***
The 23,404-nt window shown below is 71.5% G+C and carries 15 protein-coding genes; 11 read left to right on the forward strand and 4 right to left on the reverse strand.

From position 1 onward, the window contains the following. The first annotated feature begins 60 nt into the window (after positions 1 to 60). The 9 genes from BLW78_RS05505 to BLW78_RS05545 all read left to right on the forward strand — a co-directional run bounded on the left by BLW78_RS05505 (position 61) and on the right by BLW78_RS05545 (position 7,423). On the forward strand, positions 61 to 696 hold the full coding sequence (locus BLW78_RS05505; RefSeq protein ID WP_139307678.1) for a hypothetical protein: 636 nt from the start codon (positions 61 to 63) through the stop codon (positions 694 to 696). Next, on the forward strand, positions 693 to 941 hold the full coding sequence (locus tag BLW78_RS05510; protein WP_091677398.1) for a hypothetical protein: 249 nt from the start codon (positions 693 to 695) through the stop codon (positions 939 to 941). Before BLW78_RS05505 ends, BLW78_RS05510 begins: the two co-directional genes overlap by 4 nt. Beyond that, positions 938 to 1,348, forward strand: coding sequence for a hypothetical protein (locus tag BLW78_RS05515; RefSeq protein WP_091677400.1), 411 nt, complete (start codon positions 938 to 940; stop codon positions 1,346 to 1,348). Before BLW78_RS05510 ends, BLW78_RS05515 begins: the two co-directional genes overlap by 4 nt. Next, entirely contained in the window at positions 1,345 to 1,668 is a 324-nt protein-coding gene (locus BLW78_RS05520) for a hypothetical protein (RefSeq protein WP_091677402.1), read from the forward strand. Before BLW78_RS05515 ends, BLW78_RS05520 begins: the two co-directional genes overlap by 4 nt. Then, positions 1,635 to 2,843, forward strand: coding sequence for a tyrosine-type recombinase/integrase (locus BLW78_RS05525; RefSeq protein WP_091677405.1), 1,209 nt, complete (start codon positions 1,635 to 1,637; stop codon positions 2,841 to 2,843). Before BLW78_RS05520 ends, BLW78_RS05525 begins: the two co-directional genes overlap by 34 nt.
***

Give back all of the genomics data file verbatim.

The 23,404-nt window shown below is 71.5% G+C and carries 15 protein-coding genes; 11 read left to right on the forward strand and 4 right to left on the reverse strand.

From position 1 onward, the window contains the following. The first annotated feature begins 60 nt into the window (after positions 1 to 60). The 9 genes from BLW78_RS05505 to BLW78_RS05545 all read left to right on the forward strand — a co-directional run bounded on the left by BLW78_RS05505 (position 61) and on the right by BLW78_RS05545 (position 7,423). On the forward strand, positions 61 to 696 hold the full coding sequence (locus BLW78_RS05505; RefSeq protein ID WP_139307678.1) for a hypothetical protein: 636 nt from the start codon (positions 61 to 63) through the stop codon (positions 694 to 696). Next, on the forward strand, positions 693 to 941 hold the full coding sequence (locus tag BLW78_RS05510; protein WP_091677398.1) for a hypothetical protein: 249 nt from the start codon (positions 693 to 695) through the stop codon (positions 939 to 941). Before BLW78_RS05505 ends, BLW78_RS05510 begins: the two co-directional genes overlap by 4 nt. Beyond that, positions 938 to 1,348, forward strand: coding sequence for a hypothetical protein (locus tag BLW78_RS05515; RefSeq protein WP_091677400.1), 411 nt, complete (start codon positions 938 to 940; stop codon positions 1,346 to 1,348). Before BLW78_RS05510 ends, BLW78_RS05515 begins: the two co-directional genes overlap by 4 nt. Next, entirely contained in the window at positions 1,345 to 1,668 is a 324-nt protein-coding gene (locus BLW78_RS05520) for a hypothetical protein (RefSeq protein WP_091677402.1), read from the forward strand. Before BLW78_RS05515 ends, BLW78_RS05520 begins: the two co-directional genes overlap by 4 nt. Then, positions 1,635 to 2,843, forward strand: coding sequence for a tyrosine-type recombinase/integrase (locus BLW78_RS05525; RefSeq protein WP_091677405.1), 1,209 nt, complete (start codon positions 1,635 to 1,637; stop codon positions 2,841 to 2,843). Before BLW78_RS05520 ends, BLW78_RS05525 begins: the two co-directional genes overlap by 34 nt.